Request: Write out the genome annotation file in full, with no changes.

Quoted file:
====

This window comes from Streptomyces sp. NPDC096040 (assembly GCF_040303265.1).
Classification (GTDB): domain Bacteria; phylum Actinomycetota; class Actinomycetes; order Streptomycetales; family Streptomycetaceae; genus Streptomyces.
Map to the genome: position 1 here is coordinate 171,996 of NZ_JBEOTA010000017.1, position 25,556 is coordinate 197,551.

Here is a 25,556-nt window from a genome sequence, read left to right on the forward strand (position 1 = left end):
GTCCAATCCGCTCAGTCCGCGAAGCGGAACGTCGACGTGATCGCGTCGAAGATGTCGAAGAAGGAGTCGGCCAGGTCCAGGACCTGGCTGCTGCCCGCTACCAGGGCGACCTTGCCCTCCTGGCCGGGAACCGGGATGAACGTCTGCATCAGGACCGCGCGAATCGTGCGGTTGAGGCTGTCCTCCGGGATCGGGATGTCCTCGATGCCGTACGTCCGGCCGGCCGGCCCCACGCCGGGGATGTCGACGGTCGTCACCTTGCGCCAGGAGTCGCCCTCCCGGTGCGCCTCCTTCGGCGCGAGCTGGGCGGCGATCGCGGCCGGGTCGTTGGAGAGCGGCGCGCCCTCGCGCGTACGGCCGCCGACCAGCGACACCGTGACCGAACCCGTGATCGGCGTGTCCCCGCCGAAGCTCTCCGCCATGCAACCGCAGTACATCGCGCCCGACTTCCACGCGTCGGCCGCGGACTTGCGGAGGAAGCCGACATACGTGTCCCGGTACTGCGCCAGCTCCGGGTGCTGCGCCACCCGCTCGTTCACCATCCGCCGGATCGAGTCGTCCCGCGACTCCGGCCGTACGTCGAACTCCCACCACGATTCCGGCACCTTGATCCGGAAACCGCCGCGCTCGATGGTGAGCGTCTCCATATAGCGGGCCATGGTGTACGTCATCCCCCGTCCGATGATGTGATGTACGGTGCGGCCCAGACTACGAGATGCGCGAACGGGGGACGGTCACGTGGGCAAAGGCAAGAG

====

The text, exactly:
This window comes from Streptomyces sp. NPDC096040 (assembly GCF_040303265.1).
Classification (GTDB): domain Bacteria; phylum Actinomycetota; class Actinomycetes; order Streptomycetales; family Streptomycetaceae; genus Streptomyces.
Map to the genome: position 1 here is coordinate 171,996 of NZ_JBEOTA010000017.1, position 25,556 is coordinate 197,551.

Here is a 25,556-nt window from a genome sequence, read left to right on the forward strand (position 1 = left end):
GTCCAATCCGCTCAGTCCGCGAAGCGGAACGTCGACGTGATCGCGTCGAAGATGTCGAAGAAGGAGTCGGCCAGGTCCAGGACCTGGCTGCTGCCCGCTACCAGGGCGACCTTGCCCTCCTGGCCGGGAACCGGGATGAACGTCTGCATCAGGACCGCGCGAATCGTGCGGTTGAGGCTGTCCTCCGGGATCGGGATGTCCTCGATGCCGTACGTCCGGCCGGCCGGCCCCACGCCGGGGATGTCGACGGTCGTCACCTTGCGCCAGGAGTCGCCCTCCCGGTGCGCCTCCTTCGGCGCGAGCTGGGCGGCGATCGCGGCCGGGTCGTTGGAGAGCGGCGCGCCCTCGCGCGTACGGCCGCCGACCAGCGACACCGTGACCGAACCCGTGATCGGCGTGTCCCCGCCGAAGCTCTCCGCCATGCAACCGCAGTACATCGCGCCCGACTTCCACGCGTCGGCCGCGGACTTGCGGAGGAAGCCGACATACGTGTCCCGGTACTGCGCCAGCTCCGGGTGCTGCGCCACCCGCTCGTTCACCATCCGCCGGATCGAGTCGTCCCGCGACTCCGGCCGTACGTCGAACTCCCACCACGATTCCGGCACCTTGATCCGGAAACCGCCGCGCTCGATGGTGAGCGTCTCCATATAGCGGGCCATGGTGTACGTCATCCCCCGTCCGATGATGTGATGTACGGTGCGGCCCAGACTACGAGATGCGCGAACGGGGGACGGTCACGTGGGCAAAGGCAAGAG